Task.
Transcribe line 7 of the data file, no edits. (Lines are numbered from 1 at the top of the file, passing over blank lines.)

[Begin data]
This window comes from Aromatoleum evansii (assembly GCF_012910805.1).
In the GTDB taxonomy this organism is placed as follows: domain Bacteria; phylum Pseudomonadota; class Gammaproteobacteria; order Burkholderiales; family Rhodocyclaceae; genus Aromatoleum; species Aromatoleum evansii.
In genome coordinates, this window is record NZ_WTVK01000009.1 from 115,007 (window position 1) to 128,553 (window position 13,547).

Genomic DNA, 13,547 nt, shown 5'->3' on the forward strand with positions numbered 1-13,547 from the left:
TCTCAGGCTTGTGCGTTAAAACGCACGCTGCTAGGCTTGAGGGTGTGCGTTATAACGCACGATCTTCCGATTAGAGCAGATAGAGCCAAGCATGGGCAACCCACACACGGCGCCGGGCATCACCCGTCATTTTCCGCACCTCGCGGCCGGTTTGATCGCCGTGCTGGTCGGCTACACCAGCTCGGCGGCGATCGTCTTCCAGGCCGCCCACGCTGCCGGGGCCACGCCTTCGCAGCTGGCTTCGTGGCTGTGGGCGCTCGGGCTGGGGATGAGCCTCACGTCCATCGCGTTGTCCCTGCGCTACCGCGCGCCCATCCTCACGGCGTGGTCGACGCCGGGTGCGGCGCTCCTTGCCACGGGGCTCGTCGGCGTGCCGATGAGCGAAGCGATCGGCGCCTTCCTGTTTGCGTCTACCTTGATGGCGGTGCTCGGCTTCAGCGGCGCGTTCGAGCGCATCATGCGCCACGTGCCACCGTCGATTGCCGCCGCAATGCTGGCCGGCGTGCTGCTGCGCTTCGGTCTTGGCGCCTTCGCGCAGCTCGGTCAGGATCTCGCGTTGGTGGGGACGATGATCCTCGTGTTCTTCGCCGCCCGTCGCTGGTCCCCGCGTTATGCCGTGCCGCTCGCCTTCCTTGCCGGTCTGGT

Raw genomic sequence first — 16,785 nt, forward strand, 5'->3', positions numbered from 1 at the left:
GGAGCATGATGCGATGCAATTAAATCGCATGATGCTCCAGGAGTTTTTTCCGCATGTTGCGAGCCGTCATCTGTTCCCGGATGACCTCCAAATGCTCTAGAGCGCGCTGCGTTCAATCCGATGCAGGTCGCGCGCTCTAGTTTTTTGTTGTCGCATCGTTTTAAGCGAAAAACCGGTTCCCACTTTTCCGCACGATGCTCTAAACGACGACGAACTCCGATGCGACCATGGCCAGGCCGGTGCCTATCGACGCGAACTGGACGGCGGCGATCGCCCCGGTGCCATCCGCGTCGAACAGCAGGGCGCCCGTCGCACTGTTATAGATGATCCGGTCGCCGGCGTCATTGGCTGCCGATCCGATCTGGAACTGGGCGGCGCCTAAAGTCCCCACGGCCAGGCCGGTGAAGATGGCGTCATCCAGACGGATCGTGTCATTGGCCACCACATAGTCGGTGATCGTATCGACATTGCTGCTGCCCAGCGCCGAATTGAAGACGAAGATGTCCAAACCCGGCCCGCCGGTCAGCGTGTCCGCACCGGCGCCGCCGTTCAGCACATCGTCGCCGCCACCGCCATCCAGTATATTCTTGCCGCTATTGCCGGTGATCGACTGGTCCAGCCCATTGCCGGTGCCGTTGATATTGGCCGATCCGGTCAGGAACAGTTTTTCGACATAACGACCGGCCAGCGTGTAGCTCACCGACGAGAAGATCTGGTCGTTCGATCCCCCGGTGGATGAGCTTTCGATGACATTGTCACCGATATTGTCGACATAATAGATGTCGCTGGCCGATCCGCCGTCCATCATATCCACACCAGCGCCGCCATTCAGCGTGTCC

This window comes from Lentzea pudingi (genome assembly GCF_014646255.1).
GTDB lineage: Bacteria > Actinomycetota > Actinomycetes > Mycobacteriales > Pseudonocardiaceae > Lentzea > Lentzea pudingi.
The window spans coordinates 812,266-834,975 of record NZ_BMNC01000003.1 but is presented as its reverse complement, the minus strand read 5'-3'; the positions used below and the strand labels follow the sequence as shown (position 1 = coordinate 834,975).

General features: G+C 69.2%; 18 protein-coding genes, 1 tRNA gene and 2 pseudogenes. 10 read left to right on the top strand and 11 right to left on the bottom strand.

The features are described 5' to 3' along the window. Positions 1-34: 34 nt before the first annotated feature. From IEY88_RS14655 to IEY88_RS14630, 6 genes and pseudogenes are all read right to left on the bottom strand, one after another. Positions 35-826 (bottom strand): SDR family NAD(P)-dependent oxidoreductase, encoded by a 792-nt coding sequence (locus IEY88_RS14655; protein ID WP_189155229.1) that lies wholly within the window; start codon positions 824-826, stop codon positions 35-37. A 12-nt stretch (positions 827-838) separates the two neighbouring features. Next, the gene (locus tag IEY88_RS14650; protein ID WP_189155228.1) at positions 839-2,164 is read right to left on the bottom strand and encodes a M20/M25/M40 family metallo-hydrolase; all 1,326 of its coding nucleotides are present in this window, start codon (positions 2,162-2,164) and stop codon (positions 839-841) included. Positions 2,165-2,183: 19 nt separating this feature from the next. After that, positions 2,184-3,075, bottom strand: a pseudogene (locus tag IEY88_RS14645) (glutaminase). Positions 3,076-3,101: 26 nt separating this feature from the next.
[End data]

GGAGCATGATGCGATGCAATTAAATCGCATGATGCTCCAGGAGTTTTTTCCGCATGTTGCGAGCCGTCATCTGTTCCCGGATGACCTCCAAATGCTCTAGAGCGCGCTGCGTTCAATCCGATGCAGGTCGCGCGCTCTAGTTTTTTGTTGTCGCATCGTTTTAAGCGAAAAACCGGTTCCCACTTTTCCGCACGATGCTCTAAACGACGACGAACTCCGATGCGACCATGGCCAGGCCGGTGCCTATCGACGCGAACTGGACGGCGGCGATCGCCCCGGTGCCATCCGCGTCGAACAGCAGGGCGCCCGTCGCACTGTTATAGATGATCCGGTCGCCGGCGTCATTGGCTGCCGATCCGATCTGGAACTGGGCGGCGCCTAAAGTCCCCACGGCCAGGCCGGTGAAGATGGCGTCATCCAGACGGATCGTGTCATTGGCCACCACATAGTCGGTGATCGTATCGACATTGCTGCTGCCCAGCGCCGAATTGAAGACGAAGATGTCCAAACCCGGCCCGCCGGTCAGCGTGTCCGCACCGGCGCCGCCGTTCAGCACATCGTCGCCGCCACCGCCATCCAGTATATTCTTGCCGCTATTGCCGGTGATCGACTGGTCCAGCCCATTGCCGGTGCCGTTGATATTGGCCGATCCGGTCAGGAACAGTTTTTCGACATAACGACCGGCCAGCGTGTAGCTCACCGACGAGAAGATCTGGTCGTTCGATCCCCCGGTGGATGAGCTTTCGATGACATTGTCACCGATATTGTCGACATAATAGATGTCGCTGGCCGATCCGCCGTCCATCATATCCACACCAGCGCCGCCATTCAGCGTGTCC